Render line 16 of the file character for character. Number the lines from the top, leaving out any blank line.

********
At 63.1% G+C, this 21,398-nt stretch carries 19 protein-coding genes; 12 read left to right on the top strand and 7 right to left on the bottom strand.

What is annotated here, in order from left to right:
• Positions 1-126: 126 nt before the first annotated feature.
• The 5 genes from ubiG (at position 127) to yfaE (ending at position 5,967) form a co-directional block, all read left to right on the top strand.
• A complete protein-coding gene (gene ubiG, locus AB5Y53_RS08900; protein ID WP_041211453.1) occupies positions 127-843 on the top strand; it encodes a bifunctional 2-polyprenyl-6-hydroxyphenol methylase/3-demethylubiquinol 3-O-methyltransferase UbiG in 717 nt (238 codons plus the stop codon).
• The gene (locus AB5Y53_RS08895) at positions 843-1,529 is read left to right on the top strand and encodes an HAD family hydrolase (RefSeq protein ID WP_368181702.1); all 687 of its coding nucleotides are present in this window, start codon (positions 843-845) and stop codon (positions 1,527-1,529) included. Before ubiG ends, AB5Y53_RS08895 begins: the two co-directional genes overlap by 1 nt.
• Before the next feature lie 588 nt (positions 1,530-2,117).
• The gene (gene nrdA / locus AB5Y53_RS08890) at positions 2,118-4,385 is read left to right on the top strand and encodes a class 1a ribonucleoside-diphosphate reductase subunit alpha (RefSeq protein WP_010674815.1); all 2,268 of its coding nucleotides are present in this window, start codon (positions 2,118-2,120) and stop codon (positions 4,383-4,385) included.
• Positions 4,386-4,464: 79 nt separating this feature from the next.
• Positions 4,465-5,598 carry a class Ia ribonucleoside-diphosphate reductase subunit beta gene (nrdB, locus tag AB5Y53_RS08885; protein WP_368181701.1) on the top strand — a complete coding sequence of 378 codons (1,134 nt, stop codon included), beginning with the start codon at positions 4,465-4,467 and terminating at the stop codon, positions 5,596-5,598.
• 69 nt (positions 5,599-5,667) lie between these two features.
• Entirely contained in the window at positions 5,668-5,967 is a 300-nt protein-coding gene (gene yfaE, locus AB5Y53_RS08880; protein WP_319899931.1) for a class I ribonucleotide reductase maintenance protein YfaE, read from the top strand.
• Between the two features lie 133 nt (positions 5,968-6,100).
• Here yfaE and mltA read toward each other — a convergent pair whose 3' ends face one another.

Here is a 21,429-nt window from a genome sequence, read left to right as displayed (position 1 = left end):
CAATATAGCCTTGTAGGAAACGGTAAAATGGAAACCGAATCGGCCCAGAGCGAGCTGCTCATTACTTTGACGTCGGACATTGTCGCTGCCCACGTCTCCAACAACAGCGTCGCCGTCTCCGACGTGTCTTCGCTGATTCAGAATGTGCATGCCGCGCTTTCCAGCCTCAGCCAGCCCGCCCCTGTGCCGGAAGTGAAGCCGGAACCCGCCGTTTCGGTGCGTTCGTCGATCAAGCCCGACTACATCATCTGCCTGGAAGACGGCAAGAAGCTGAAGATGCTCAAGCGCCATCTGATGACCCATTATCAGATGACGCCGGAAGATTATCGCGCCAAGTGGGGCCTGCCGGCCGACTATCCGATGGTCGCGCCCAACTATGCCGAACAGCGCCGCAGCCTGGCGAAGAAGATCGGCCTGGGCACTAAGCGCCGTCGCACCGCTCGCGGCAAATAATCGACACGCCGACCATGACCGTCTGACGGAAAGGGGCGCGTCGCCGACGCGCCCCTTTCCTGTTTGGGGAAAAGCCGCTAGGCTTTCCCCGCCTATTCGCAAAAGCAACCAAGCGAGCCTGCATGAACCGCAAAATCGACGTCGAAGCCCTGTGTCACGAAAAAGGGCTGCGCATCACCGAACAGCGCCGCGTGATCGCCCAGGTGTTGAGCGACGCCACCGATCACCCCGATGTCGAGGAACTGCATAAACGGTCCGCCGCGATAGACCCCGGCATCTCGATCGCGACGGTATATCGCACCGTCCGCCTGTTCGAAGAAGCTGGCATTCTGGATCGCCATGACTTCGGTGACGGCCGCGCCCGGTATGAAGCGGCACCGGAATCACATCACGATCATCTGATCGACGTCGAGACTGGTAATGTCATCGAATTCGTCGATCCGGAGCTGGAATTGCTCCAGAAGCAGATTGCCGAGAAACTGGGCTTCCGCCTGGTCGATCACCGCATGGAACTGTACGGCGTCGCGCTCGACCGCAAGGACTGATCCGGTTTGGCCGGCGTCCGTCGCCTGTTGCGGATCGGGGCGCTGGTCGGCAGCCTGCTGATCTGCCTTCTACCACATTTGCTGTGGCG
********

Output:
CAATATAGCCTTGTAGGAAACGGTAAAATGGAAACCGAATCGGCCCAGAGCGAGCTGCTCATTACTTTGACGTCGGACATTGTCGCTGCCCACGTCTCCAACAACAGCGTCGCCGTCTCCGACGTGTCTTCGCTGATTCAGAATGTGCATGCCGCGCTTTCCAGCCTCAGCCAGCCCGCCCCTGTGCCGGAAGTGAAGCCGGAACCCGCCGTTTCGGTGCGTTCGTCGATCAAGCCCGACTACATCATCTGCCTGGAAGACGGCAAGAAGCTGAAGATGCTCAAGCGCCATCTGATGACCCATTATCAGATGACGCCGGAAGATTATCGCGCCAAGTGGGGCCTGCCGGCCGACTATCCGATGGTCGCGCCCAACTATGCCGAACAGCGCCGCAGCCTGGCGAAGAAGATCGGCCTGGGCACTAAGCGCCGTCGCACCGCTCGCGGCAAATAATCGACACGCCGACCATGACCGTCTGACGGAAAGGGGCGCGTCGCCGACGCGCCCCTTTCCTGTTTGGGGAAAAGCCGCTAGGCTTTCCCCGCCTATTCGCAAAAGCAACCAAGCGAGCCTGCATGAACCGCAAAATCGACGTCGAAGCCCTGTGTCACGAAAAAGGGCTGCGCATCACCGAACAGCGCCGCGTGATCGCCCAGGTGTTGAGCGACGCCACCGATCACCCCGATGTCGAGGAACTGCATAAACGGTCCGCCGCGATAGACCCCGGCATCTCGATCGCGACGGTATATCGCACCGTCCGCCTGTTCGAAGAAGCTGGCATTCTGGATCGCCATGACTTCGGTGACGGCCGCGCCCGGTATGAAGCGGCACCGGAATCACATCACGATCATCTGATCGACGTCGAGACTGGTAATGTCATCGAATTCGTCGATCCGGAGCTGGAATTGCTCCAGAAGCAGATTGCCGAGAAACTGGGCTTCCGCCTGGTCGATCACCGCATGGAACTGTACGGCGTCGCGCTCGACCGCAAGGACTGATCCGGTTTGGCCGGCGTCCGTCGCCTGTTGCGGATCGGGGCGCTGGTCGGCAGCCTGCTGATCTGCCTTCTACCACATTTGCTGTGGCG